University of Minnesota Medical School researcher awarded $5M to reduce childhood obesity disparities
It is one of the first studies to research real-time intervention methods to improve the home food environment
MINNEAPOLIS/ST. PAUL (06/01/2021) — A research team led by the University of Minnesota Medical School has been awarded a $5 million grant from the National Institute of Health (NIH) to conduct a clinical trial that hopes to identify the most effective approach to reduce racial and ethnic disparities in childhood obesity.
Lead investigator of the study, Jerica Berge, PhD, MPH, LMFT, CFLE, is a professor in the Department of Family Medicine and Community Health at the U of M Medical School and will lead an interdisciplinary team of researchers at the U of M and the University of Georgia.
The study will use combinations of intervention methods – including ecological momentary intervention, home visiting and video feedback in partnership with community health workers. The ecological momentary intervention method, defined as real-time treatments provided to people via their smartphones during their everyday lives, will provide parents with stress reduction tips and resources. Virtual or hybrid home visits and video feedback will be delivered by community health workers to provide counseling on the home food environment. The team will use the intervention methods to examine whether or not increasing the quality and quantity of family meals reduces childhood obesity disparities.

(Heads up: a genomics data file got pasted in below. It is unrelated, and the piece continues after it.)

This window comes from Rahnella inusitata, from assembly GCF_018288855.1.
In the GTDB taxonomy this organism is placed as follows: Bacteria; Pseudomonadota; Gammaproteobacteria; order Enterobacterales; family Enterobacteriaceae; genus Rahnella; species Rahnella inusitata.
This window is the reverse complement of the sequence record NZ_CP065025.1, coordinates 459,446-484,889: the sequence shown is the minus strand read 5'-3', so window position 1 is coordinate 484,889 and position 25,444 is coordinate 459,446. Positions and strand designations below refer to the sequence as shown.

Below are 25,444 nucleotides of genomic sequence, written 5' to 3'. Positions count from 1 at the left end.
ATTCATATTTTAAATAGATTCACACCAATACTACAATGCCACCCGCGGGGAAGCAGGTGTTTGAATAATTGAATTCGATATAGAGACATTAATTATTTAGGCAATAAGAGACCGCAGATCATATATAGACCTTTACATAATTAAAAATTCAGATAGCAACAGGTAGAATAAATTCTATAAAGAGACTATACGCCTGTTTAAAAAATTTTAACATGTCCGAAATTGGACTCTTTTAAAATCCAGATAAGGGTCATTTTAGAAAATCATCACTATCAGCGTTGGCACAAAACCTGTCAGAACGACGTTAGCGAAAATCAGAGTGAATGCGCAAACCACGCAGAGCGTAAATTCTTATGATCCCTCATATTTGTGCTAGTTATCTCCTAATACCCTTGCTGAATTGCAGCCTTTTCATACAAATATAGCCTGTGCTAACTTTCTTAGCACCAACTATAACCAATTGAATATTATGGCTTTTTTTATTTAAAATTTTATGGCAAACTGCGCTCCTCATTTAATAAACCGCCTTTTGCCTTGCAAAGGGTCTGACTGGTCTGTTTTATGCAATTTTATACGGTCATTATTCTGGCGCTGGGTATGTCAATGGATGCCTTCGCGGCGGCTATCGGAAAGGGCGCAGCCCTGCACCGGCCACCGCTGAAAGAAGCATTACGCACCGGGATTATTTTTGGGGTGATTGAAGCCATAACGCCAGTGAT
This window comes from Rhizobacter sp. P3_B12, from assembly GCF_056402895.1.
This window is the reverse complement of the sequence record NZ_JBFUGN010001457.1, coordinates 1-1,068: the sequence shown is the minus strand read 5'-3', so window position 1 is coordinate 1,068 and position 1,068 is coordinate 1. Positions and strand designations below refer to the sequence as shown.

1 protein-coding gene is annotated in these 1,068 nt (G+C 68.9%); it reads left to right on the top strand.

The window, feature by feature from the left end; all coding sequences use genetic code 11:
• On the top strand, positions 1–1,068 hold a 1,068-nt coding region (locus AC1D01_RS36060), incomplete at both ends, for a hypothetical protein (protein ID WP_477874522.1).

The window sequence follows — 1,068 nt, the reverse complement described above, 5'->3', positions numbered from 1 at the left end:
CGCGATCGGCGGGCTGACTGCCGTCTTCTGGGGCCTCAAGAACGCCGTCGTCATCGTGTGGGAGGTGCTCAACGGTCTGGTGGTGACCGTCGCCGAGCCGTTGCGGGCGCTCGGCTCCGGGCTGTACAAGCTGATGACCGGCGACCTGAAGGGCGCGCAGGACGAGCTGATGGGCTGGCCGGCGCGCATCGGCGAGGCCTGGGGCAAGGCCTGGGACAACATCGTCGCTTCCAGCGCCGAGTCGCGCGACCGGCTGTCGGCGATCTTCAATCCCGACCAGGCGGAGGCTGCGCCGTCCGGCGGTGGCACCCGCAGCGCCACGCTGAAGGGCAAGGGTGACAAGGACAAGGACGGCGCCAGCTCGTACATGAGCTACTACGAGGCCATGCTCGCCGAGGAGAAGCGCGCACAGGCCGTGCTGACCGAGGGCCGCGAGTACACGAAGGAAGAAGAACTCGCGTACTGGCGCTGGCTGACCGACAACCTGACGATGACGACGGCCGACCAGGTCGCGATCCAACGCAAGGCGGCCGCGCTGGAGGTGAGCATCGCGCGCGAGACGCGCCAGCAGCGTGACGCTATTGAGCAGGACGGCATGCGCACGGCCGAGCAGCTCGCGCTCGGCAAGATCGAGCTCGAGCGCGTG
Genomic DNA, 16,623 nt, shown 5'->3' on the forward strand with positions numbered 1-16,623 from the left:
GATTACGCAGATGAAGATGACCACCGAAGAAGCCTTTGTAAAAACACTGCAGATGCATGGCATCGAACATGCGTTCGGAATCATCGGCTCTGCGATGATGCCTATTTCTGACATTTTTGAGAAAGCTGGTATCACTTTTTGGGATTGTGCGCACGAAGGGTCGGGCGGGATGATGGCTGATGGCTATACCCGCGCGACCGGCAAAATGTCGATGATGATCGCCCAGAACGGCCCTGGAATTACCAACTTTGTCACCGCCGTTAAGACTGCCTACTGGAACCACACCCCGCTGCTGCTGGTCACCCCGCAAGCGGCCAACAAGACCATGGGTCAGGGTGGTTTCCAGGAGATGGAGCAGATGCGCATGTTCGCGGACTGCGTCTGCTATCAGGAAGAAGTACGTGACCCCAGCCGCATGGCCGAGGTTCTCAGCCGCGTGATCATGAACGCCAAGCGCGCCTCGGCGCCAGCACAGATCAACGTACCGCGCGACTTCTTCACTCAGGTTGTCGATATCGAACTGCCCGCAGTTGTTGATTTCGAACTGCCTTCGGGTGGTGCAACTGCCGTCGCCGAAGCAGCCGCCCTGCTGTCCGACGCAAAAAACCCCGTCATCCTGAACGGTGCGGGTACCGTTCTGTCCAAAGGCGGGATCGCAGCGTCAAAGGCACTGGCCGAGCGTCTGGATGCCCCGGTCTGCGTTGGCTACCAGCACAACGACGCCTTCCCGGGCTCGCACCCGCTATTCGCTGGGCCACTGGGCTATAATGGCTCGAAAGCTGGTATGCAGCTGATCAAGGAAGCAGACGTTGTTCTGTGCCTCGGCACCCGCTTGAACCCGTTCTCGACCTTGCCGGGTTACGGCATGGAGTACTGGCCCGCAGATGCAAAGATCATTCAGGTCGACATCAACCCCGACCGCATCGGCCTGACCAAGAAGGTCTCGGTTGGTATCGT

“With the low-to-moderate success with childhood obesity interventions to date and the persistent obesity disparities across race, ethnicity and socioeconomic status, there is a need to approach childhood obesity in a new and innovative way,” Berge said. “We hope this study will change clinical practice by creating a new model of treatment to be used in primary care settings to reduce childhood obesity disparities.”
The five-year grant is supported by the NIH National Heart, Lung, and Blood Institute.
Co-investigators of the team include U of M researchers Dianne Neumark-Sztainer, PhD, MPH; Katie Loth, PhD, MPH; Tai Mendenhall, PhD; Michael Miner, PhD; Angela Fertig, PhD; and University of Georgia researcher Allan Tate, PhD.
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